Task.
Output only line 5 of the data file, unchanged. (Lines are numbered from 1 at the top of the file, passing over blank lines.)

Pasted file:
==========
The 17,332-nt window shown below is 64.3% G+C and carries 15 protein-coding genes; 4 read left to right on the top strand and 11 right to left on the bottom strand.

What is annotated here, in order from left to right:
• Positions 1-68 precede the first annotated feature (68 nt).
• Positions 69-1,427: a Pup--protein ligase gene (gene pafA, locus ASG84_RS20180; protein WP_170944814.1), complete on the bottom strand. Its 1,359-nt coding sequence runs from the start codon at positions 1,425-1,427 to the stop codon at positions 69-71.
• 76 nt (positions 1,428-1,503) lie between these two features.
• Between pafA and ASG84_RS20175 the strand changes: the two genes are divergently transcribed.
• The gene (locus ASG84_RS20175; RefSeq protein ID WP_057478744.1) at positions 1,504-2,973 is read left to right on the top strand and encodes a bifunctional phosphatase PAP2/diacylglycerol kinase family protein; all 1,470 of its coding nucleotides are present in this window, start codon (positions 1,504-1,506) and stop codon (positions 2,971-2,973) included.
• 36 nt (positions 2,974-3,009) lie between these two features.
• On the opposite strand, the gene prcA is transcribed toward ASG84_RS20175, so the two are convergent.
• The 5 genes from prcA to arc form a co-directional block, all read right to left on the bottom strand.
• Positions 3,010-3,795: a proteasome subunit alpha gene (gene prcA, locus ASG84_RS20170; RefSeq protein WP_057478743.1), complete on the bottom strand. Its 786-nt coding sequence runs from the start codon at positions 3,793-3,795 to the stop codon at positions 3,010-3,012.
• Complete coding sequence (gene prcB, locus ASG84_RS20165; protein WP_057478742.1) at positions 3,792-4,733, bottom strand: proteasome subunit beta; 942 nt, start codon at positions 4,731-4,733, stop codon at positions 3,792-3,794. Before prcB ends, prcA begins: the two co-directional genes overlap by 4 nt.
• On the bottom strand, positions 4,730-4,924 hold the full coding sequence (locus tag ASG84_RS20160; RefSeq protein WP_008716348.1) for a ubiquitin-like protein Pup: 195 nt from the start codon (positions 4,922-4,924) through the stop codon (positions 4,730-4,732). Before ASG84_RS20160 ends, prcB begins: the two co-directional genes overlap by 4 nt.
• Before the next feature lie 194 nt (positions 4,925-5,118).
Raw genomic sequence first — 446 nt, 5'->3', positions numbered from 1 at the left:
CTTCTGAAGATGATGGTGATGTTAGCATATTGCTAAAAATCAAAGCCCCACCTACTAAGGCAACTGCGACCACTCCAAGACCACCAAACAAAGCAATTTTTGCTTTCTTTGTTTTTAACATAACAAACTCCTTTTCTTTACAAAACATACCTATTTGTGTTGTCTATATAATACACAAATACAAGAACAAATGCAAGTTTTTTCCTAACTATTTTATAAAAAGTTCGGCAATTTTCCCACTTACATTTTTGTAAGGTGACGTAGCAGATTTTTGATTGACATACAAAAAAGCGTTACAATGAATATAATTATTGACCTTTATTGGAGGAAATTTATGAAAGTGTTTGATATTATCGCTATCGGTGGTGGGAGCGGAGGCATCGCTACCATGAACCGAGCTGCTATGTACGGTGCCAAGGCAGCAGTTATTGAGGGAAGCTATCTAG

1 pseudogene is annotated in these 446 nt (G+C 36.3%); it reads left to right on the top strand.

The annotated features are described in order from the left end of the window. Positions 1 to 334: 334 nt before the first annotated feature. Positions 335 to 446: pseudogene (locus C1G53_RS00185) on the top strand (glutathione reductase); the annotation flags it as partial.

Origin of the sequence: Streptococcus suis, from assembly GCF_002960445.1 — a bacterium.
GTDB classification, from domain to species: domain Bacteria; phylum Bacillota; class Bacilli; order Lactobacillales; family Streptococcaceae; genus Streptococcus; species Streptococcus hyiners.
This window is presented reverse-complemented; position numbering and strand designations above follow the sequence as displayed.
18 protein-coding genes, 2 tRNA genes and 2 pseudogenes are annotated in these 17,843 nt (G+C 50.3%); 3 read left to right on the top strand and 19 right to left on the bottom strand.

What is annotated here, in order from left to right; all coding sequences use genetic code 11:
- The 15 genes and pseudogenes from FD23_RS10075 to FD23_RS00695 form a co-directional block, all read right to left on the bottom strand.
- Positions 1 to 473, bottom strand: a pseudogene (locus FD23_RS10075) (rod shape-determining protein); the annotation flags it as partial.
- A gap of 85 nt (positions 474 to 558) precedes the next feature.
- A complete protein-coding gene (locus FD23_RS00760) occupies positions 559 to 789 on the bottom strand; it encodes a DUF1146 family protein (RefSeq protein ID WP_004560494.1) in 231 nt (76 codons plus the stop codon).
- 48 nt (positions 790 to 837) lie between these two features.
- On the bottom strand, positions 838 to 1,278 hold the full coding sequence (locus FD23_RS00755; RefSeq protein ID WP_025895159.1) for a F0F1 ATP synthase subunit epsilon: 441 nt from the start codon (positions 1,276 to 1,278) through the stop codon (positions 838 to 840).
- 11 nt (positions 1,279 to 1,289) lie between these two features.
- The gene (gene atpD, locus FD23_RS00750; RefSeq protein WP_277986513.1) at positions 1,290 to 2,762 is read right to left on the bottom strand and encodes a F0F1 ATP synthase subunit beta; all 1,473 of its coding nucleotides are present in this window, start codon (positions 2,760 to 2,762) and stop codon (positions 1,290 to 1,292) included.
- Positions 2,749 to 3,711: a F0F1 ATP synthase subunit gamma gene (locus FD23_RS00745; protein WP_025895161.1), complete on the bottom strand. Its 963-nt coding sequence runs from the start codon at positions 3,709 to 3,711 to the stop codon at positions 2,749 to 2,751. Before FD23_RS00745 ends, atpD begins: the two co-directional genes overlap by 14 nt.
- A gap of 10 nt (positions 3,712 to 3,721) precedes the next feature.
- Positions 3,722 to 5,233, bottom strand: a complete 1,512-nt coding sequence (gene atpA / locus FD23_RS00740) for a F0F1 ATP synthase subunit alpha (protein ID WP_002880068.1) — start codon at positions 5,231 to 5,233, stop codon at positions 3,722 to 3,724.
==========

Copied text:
• 76 nt (positions 1,428-1,503) lie between these two features.